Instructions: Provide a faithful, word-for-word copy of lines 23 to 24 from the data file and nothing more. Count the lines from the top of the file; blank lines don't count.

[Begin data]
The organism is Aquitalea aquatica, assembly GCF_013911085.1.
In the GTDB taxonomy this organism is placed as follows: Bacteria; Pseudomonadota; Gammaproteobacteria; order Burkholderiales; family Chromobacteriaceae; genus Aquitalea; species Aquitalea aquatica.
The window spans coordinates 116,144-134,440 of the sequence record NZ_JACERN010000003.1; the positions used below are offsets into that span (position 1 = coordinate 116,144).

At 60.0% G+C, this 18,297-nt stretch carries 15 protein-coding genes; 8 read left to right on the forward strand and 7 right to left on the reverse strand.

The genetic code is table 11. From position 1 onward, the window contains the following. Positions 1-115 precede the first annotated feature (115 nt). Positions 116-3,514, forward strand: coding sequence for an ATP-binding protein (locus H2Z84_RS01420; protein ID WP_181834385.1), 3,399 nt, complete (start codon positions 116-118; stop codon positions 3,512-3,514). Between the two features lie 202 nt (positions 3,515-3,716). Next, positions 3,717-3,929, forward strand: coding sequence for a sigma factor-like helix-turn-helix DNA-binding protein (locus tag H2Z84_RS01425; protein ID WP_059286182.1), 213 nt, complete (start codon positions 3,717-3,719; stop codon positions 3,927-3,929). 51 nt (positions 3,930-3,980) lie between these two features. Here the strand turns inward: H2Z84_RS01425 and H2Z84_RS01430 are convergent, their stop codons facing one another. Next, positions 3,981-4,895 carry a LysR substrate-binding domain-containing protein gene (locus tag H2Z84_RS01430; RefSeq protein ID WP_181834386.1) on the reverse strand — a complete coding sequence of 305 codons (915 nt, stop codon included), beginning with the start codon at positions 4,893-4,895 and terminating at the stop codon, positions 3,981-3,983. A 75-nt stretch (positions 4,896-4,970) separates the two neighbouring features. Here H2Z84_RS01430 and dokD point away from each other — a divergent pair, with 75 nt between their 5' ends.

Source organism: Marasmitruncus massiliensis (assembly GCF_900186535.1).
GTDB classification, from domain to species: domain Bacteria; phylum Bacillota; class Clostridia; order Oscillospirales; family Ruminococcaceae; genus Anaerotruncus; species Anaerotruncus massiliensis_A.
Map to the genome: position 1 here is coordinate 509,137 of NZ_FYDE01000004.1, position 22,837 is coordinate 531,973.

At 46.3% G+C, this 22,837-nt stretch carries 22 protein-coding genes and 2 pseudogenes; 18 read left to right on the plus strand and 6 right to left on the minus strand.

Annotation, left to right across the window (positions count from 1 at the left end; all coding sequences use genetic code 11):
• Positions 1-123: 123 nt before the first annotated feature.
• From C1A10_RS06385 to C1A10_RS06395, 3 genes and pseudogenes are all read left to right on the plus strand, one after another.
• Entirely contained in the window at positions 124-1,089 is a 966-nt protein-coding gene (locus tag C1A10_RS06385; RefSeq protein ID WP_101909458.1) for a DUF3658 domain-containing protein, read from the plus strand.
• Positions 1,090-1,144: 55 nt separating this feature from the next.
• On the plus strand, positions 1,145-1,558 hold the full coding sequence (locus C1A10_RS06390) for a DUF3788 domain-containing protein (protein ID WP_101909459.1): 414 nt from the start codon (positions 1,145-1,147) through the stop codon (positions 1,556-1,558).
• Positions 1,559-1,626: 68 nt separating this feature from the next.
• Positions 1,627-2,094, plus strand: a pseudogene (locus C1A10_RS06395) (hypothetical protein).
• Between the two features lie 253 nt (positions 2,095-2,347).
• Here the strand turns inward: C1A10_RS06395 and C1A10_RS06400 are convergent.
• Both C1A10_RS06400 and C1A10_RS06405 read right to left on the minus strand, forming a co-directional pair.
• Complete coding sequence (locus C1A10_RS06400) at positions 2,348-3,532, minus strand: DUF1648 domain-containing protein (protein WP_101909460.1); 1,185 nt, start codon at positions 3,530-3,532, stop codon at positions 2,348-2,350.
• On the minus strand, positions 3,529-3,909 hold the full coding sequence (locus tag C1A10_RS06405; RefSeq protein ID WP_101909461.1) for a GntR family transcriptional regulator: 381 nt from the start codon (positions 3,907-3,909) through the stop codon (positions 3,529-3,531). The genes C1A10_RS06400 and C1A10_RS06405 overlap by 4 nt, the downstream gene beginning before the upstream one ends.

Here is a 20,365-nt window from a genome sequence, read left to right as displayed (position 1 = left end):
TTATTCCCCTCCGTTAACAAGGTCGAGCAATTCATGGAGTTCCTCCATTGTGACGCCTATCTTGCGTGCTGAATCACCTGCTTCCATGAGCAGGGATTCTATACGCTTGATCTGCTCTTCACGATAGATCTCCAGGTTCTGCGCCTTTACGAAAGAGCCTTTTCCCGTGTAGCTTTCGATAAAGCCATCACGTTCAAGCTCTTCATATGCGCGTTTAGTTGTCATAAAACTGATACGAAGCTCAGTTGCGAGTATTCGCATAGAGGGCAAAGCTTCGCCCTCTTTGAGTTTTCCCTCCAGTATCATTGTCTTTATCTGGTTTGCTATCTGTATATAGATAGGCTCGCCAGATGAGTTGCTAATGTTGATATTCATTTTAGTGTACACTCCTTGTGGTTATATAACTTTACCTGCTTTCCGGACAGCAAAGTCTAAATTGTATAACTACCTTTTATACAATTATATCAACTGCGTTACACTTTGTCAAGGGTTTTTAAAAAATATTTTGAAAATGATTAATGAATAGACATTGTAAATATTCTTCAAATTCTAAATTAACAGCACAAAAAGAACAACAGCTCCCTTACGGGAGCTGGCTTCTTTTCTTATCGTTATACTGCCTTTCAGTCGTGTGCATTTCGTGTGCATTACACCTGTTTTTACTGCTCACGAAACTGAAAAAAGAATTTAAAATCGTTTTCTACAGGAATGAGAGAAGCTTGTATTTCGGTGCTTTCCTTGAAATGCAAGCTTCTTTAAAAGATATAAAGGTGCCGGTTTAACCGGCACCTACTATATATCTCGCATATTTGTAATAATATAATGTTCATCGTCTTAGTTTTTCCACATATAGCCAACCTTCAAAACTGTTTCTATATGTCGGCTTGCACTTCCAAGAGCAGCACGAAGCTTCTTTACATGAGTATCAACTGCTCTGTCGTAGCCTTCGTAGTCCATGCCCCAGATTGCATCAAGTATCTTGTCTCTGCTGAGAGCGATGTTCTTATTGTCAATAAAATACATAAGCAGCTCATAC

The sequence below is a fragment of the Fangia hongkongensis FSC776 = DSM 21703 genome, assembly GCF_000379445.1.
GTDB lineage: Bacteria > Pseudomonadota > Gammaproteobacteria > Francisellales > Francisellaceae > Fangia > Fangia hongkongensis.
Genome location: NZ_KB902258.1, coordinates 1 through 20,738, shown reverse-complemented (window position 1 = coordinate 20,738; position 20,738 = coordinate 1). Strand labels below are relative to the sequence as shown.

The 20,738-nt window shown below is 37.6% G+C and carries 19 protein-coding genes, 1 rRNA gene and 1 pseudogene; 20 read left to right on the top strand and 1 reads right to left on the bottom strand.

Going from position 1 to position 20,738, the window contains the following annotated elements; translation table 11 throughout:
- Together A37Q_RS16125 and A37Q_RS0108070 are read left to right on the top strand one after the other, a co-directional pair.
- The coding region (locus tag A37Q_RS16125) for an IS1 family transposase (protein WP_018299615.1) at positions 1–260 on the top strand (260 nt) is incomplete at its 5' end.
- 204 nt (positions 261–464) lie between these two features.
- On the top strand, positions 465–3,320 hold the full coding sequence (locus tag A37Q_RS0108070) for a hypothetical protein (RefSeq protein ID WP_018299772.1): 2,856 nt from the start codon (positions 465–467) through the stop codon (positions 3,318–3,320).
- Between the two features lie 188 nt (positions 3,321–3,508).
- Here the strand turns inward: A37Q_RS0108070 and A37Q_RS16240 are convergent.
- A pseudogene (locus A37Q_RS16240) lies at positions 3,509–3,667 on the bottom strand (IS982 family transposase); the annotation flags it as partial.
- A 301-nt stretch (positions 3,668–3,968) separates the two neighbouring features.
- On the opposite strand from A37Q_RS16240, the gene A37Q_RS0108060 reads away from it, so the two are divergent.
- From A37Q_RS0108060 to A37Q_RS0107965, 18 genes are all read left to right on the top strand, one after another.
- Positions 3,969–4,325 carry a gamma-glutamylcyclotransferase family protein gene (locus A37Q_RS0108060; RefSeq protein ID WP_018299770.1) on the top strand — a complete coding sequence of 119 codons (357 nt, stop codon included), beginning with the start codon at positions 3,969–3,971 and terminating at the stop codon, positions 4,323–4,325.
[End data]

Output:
Here is a 20,365-nt window from a genome sequence, read left to right as displayed (position 1 = left end):
TTATTCCCCTCCGTTAACAAGGTCGAGCAATTCATGGAGTTCCTCCATTGTGACGCCTATCTTGCGTGCTGAATCACCTGCTTCCATGAGCAGGGATTCTATACGCTTGATCTGCTCTTCACGATAGATCTCCAGGTTCTGCGCCTTTACGAAAGAGCCTTTTCCCGTGTAGCTTTCGATAAAGCCATCACGTTCAAGCTCTTCATATGCGCGTTTAGTTGTCATAAAACTGATACGAAGCTCAGTTGCGAGTATTCGCATAGAGGGCAAAGCTTCGCCCTCTTTGAGTTTTCCCTCCAGTATCATTGTCTTTATCTGGTTTGCTATCTGTATATAGATAGGCTCGCCAGATGAGTTGCTAATGTTGATATTCATTTTAGTGTACACTCCTTGTGGTTATATAACTTTACCTGCTTTCCGGACAGCAAAGTCTAAATTGTATAACTACCTTTTATACAATTATATCAACTGCGTTACACTTTGTCAAGGGTTTTTAAAAAATATTTTGAAAATGATTAATGAATAGACATTGTAAATATTCTTCAAATTCTAAATTAACAGCACAAAAAGAACAACAGCTCCCTTACGGGAGCTGGCTTCTTTTCTTATCGTTATACTGCCTTTCAGTCGTGTGCATTTCGTGTGCATTACACCTGTTTTTACTGCTCACGAAACTGAAAAAAGAATTTAAAATCGTTTTCTACAGGAATGAGAGAAGCTTGTATTTCGGTGCTTTCCTTGAAATGCAAGCTTCTTTAAAAGATATAAAGGTGCCGGTTTAACCGGCACCTACTATATATCTCGCATATTTGTAATAATATAATGTTCATCGTCTTAGTTTTTCCACATATAGCCAACCTTCAAAACTGTTTCTATATGTCGGCTTGCACTTCCAAGAGCAGCACGAAGCTTCTTTACATGAGTATCAACTGCTCTGTCGTAGCCTTCGTAGTCCATGCCCCAGATTGCATCAAGTATCTTGTCTCTGCTGAGAGCGATGTTCTTATTGTCAATAAAATACATAAGCAGCTCATAC